Mr. MERITT (reading):

The act of June 30, 1919 (41 Stat., 13), appropriated $50,003 for this purpose, all of which was expended. On June 10, 1921, more than 11 months after the expiration of the fiscal year, the Auditor for the Interior Department. in a settlement of the accoun is of a field disbursing officer, transferred an itern of $11 to this appropriation from a similar appropriation for the previous fisa! year, but there was then no balance in the 1920 appropriation to which the amount could be charged, thus creating it deficiency and making this itelny necessary.

PROMOTING CIVILIZATION AND SELF-SUPPORT AMONG INDIANS OF MENCA

LERO RESERVATION, N. MEX.

The CHAIRMAN. The next item is:

For promoting civilization and self-support among the Indians of the J2lero Reservation, N. Mex., $250,000, to be expended or distributed in the discretion of the Secretary of the Interior, under such regula ions as he man prescribe; to remain available until expended, and to reimburse the l’nitin States from the sale of timber on such reservation.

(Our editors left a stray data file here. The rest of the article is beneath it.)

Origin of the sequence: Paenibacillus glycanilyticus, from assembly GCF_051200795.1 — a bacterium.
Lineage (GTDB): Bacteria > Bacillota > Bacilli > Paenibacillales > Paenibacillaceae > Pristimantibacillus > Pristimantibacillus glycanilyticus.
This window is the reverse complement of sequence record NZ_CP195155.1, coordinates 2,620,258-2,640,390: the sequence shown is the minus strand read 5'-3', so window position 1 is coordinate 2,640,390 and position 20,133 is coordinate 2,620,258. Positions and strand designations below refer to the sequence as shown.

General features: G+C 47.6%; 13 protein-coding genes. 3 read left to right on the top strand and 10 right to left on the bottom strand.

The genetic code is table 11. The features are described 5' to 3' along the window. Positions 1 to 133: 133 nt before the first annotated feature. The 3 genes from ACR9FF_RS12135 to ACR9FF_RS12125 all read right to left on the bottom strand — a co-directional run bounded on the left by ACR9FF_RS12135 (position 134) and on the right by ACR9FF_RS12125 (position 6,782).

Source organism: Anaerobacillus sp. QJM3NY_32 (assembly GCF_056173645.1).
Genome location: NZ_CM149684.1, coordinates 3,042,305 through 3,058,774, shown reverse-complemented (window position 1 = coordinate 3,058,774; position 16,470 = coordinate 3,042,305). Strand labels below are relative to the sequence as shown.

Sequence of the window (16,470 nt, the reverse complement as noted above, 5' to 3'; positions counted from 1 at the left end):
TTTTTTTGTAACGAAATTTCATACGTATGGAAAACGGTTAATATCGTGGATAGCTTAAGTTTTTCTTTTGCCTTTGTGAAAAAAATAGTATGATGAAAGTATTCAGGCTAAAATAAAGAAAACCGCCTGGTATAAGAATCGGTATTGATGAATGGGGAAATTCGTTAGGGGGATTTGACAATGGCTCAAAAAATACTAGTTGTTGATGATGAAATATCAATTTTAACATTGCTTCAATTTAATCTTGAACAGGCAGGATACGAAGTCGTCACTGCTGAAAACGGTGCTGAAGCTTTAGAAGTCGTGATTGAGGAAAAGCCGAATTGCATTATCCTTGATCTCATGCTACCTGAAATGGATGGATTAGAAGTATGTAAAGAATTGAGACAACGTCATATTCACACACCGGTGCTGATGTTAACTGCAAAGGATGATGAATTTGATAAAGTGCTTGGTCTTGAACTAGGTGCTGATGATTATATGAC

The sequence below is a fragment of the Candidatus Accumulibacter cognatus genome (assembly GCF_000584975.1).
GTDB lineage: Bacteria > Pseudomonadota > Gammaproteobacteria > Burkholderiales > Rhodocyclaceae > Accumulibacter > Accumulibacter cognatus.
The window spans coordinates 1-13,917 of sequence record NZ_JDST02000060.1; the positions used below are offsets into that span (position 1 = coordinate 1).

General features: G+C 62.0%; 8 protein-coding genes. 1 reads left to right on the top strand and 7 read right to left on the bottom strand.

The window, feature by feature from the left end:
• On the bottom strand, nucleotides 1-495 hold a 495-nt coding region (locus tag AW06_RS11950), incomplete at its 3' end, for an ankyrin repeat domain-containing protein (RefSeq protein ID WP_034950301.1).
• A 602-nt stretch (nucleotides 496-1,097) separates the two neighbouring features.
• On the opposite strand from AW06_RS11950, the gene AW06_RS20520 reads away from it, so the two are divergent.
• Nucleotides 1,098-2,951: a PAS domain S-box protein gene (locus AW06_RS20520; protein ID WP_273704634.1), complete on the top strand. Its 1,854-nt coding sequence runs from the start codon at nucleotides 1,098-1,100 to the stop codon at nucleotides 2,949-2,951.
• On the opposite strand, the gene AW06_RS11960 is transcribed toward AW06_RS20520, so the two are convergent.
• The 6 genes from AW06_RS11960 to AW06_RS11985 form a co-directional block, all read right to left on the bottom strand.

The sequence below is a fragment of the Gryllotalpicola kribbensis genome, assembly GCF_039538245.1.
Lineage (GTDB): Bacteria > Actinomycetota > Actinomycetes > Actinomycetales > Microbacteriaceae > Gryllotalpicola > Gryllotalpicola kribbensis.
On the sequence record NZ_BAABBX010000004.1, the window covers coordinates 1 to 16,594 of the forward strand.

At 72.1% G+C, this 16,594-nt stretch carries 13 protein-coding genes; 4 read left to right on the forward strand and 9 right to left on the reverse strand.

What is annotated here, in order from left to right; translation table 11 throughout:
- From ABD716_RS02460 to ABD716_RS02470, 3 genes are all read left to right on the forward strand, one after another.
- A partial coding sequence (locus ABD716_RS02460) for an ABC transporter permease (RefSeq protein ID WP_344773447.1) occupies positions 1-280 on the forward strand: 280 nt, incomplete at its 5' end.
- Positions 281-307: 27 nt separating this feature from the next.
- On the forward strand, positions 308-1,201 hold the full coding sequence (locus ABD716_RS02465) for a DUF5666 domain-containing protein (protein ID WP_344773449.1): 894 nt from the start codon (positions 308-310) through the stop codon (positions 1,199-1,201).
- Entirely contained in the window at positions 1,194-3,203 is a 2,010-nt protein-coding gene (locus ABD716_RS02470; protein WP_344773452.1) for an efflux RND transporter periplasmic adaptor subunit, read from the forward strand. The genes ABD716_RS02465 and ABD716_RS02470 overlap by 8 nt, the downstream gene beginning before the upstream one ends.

Mr. MERITT. I was somewhat surprised to see that item in this bill. The CHAIRMAN. There is no authority of law for it?

Mr. MERITT. There was a separate bill covering this subject which passed the Senate.

The CHAIRMAN. But not the House?

Mr. MERITT. No, sir; we are not asking for a deficiency appropriation, although we have made a favorable report on the bill.

The CHAIRMAN. You do not need it?
Mr. MERITT. We need a part of the money.
The CHAIRMAN. You have not any authority of law for it?
Mr. MERITT. No, sir.

FOR RECONSTRUCTION OF IRRIGATION PROJECT FOR THE LAGUNA PUEBLO.

The CHAIRMAN. The next item is: For the reconstruction of the irrigation project for the Laguna Pueblo, and for the operation and maintenance of the system, fiscal year 1921, $1,069.05, reimbursable by the Indians benefited, under such rules and regulations as the Secretary of the Interior may prescribe.